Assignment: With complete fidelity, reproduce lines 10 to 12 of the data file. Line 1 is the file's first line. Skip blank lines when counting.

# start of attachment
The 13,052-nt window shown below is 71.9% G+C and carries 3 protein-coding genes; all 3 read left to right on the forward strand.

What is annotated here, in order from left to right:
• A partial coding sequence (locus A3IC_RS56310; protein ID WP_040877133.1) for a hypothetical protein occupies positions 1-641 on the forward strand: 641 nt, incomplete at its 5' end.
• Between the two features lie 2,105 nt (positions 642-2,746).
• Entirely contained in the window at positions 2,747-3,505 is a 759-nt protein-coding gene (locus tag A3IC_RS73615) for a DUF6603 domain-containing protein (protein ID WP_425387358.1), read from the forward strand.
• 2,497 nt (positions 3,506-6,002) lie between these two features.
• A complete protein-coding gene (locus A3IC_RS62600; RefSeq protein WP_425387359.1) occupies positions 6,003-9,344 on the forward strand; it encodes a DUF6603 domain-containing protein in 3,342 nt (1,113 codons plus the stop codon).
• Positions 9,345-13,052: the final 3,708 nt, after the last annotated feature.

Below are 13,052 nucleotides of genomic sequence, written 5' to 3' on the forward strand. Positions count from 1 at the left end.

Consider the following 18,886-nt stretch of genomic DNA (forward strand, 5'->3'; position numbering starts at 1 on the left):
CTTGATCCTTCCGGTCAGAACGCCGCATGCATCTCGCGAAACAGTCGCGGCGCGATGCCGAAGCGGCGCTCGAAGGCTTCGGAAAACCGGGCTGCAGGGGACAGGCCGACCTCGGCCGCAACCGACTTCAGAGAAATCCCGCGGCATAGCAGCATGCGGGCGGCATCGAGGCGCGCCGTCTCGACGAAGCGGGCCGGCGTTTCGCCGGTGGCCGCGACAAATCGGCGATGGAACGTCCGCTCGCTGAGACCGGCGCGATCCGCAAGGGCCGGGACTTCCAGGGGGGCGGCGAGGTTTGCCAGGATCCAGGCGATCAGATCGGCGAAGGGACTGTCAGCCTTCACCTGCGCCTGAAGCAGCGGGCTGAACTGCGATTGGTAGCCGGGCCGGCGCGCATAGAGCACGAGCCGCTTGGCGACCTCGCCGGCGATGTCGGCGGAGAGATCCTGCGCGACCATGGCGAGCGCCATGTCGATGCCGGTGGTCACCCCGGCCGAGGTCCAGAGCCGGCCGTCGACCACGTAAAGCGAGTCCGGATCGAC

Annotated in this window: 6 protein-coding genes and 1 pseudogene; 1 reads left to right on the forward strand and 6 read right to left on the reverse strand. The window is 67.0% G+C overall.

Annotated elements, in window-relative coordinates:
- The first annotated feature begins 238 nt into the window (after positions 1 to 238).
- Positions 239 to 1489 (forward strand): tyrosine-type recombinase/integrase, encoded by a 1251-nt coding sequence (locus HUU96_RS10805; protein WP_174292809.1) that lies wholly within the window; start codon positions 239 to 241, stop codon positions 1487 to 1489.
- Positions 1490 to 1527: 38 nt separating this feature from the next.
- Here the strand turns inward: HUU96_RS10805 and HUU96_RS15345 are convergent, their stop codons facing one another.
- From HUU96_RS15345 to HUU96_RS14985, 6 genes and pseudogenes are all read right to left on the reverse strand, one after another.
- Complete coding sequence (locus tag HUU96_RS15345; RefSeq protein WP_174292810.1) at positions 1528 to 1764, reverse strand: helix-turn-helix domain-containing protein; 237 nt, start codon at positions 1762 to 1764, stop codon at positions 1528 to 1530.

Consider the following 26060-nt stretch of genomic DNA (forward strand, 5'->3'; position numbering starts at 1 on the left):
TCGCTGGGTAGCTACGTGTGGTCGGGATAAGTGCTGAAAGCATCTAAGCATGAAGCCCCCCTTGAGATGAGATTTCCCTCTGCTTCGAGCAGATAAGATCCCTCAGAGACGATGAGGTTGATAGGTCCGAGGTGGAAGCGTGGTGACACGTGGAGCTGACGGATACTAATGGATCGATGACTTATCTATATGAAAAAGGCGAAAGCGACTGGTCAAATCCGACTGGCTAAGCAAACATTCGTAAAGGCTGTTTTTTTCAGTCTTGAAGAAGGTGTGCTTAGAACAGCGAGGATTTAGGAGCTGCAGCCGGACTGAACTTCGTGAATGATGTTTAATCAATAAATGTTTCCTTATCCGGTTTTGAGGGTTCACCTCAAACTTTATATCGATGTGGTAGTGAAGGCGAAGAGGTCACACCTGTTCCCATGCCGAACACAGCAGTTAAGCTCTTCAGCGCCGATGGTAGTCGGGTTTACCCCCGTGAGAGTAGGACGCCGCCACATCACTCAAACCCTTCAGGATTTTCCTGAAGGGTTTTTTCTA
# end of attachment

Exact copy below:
Consider the following 18,886-nt stretch of genomic DNA (forward strand, 5'->3'; position numbering starts at 1 on the left):
CTTGATCCTTCCGGTCAGAACGCCGCATGCATCTCGCGAAACAGTCGCGGCGCGATGCCGAAGCGGCGCTCGAAGGCTTCGGAAAACCGGGCTGCAGGGGACAGGCCGACCTCGGCCGCAACCGACTTCAGAGAAATCCCGCGGCATAGCAGCATGCGGGCGGCATCGAGGCGCGCCGTCTCGACGAAGCGGGCCGGCGTTTCGCCGGTGGCCGCGACAAATCGGCGATGGAACGTCCGCTCGCTGAGACCGGCGCGATCCGCAAGGGCCGGGACTTCCAGGGGGGCGGCGAGGTTTGCCAGGATCCAGGCGATCAGATCGGCGAAGGGACTGTCAGCCTTCACCTGCGCCTGAAGCAGCGGGCTGAACTGCGATTGGTAGCCGGGCCGGCGCGCATAGAGCACGAGCCGCTTGGCGACCTCGCCGGCGATGTCGGCGGAGAGATCCTGCGCGACCATGGCGAGCGCCATGTCGATGCCGGTGGTCACCCCGGCCGAGGTCCAGAGCCGGCCGTCGACCACGTAAAGCGAGTCCGGATCGAC

Annotated in this window: 6 protein-coding genes and 1 pseudogene; 1 reads left to right on the forward strand and 6 read right to left on the reverse strand. The window is 67.0% G+C overall.